PBS will air Ken Burns’ next documentary series, “The Dust Bowl” in the teeth of intense November sweep competition, when commercial broadcast networks load up with big-ticket programming and highly stunted original episodes of their regular series, to boost ratings.
Burns’ two part, six-hour series, produced by Burns Florentine Films and Washington D.C. PBS station WETA, will air on Sunday, Nov.18 and Monday, Nov. 19.
On the bright side, that means the companion coffee-table book, “The Dust Bowl: An Illustrated History,” written by “The Dust Bowl” writer and co-producer of Dayton Duncan, with a preface by Ken Burns, as well as “The Dust Bowl” DVD and Blu-ray from PBS Distribution, will be at the top of shoppers’ minds on Black Friday – this year, Thanksgiving falls on Nov. 22.
For those of you just discovering that the sinking of the Titanic actually happened, and was not just a figment of James Cameron’s vivid imagination: the Dust Bowl chronicles “the worst manmade ecological disaster in American history,” as PBS put it in Wednesday’s announcement.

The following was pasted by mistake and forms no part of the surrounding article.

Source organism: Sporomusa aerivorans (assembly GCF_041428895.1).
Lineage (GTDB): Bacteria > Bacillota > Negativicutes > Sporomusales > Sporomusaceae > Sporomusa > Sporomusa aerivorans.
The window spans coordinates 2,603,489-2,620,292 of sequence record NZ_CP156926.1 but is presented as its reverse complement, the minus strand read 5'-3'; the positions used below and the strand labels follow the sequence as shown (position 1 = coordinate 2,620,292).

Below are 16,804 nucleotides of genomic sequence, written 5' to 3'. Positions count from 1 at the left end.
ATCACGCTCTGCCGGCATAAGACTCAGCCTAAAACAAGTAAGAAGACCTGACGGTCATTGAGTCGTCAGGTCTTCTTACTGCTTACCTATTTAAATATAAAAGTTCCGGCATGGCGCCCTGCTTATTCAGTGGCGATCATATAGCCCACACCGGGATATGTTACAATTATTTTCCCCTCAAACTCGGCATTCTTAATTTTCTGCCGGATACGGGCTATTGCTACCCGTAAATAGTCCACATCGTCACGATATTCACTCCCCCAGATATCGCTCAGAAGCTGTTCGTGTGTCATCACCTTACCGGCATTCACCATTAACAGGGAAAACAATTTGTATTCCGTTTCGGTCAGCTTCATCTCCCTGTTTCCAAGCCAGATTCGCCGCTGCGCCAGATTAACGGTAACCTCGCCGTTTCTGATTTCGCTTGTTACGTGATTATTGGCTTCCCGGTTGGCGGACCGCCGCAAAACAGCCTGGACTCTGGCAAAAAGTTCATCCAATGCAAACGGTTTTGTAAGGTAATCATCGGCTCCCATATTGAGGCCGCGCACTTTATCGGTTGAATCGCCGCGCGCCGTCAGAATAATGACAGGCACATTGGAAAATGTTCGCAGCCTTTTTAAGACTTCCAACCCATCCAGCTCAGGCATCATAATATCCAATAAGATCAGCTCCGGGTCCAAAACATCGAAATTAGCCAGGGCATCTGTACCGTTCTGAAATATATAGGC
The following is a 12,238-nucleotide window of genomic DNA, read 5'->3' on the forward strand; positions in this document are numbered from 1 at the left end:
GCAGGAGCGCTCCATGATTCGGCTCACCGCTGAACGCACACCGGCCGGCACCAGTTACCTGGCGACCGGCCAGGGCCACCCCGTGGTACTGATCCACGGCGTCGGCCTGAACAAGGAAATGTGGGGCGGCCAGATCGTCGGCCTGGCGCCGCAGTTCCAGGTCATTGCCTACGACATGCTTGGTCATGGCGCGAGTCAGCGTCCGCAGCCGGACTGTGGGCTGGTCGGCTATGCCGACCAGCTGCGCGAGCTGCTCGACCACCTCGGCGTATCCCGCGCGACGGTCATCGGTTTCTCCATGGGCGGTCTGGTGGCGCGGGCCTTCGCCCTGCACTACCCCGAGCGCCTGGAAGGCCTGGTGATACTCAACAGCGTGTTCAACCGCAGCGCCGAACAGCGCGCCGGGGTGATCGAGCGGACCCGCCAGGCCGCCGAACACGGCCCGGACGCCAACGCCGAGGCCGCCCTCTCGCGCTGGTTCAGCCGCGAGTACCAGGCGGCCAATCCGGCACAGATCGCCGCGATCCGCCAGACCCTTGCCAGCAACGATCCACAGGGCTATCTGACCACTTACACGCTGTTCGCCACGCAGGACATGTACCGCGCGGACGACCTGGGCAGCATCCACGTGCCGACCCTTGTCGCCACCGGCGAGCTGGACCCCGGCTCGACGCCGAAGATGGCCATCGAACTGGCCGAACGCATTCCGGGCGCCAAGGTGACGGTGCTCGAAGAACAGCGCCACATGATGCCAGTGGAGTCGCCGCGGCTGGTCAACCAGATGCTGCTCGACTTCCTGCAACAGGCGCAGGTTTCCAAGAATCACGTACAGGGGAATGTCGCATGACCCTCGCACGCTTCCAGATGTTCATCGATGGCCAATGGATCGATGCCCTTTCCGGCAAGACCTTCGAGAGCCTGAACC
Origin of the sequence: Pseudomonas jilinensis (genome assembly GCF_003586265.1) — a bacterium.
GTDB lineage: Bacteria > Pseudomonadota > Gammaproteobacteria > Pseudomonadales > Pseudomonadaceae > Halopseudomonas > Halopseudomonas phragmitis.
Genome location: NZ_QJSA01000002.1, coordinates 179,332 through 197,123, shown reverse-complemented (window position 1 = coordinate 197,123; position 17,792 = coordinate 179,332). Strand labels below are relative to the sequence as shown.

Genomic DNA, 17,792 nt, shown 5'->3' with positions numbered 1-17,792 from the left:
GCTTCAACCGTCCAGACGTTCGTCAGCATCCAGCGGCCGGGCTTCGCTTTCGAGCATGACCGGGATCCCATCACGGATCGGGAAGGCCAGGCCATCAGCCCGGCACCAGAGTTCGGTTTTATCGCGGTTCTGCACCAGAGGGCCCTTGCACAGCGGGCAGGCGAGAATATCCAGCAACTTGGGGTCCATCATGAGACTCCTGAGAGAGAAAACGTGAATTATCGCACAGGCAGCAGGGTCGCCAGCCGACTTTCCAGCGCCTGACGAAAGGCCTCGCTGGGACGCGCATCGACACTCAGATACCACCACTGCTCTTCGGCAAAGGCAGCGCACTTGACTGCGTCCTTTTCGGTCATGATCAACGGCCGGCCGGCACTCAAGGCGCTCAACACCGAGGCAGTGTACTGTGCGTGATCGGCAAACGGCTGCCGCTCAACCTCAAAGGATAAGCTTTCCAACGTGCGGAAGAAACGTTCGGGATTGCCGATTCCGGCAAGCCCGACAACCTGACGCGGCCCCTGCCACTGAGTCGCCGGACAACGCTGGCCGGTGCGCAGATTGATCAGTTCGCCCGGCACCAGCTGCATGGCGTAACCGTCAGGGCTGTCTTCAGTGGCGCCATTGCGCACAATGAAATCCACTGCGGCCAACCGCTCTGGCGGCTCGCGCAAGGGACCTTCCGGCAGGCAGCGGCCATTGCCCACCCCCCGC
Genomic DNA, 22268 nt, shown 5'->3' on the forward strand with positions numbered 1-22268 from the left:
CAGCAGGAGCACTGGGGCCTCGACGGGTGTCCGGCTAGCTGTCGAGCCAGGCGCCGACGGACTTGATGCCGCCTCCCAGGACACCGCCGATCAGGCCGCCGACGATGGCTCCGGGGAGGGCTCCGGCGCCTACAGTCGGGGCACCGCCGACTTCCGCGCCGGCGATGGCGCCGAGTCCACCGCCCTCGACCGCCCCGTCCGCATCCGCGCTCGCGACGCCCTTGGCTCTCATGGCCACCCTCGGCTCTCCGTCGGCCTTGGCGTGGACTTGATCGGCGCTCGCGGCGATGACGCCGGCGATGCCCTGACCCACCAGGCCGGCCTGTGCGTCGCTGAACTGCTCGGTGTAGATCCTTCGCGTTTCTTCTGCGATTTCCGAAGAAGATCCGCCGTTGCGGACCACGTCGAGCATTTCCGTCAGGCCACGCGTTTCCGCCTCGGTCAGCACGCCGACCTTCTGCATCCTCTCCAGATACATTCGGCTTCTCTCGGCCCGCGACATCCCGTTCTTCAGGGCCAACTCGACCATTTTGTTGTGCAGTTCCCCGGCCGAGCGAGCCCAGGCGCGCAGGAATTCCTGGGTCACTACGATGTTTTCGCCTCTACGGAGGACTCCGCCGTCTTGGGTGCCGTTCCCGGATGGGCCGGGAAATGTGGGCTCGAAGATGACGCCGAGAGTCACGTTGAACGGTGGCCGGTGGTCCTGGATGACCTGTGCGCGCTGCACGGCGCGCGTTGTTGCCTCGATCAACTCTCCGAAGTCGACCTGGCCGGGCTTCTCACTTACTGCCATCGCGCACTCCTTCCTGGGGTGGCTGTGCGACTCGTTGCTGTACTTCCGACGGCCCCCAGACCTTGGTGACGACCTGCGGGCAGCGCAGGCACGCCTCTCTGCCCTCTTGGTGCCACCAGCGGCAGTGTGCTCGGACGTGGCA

Coinciding with the Great Depression in the 1930s, it destroyed the farmlands of the Great Plains, “turned prairies into deserts and unleashed a pattern of massive, deadly dust storms.”
With wheat prices collapsed, rather than follow the government’s urging to cut back on production, PBS noted, desperate farmers harvested even more wheat in an effort to make up for their losses. Fields were left exposed and vulnerable to a drought, which hit in 1932. “Once the winds began picking up dust from the open fields, they grew into dust storms of biblical proportions…sweeping up millions of tons of earth, covering farms and homes across the plains with sand and spreading the dust across the country.”
Children developed fatal “dust pneumonia,” business owners unable to cope with the financial ruin committed suicide, and thousands fled the region.
“But perhaps the biggest tragedy is that it was preventable,” Burns said in Wednesday’s announcement. “If we show the same neglect to the limits of nature now as we did then, it is entirely possible that this could happen again.”
“We had tried to impose our will on nature and the results were catastrophic,” added Duncan.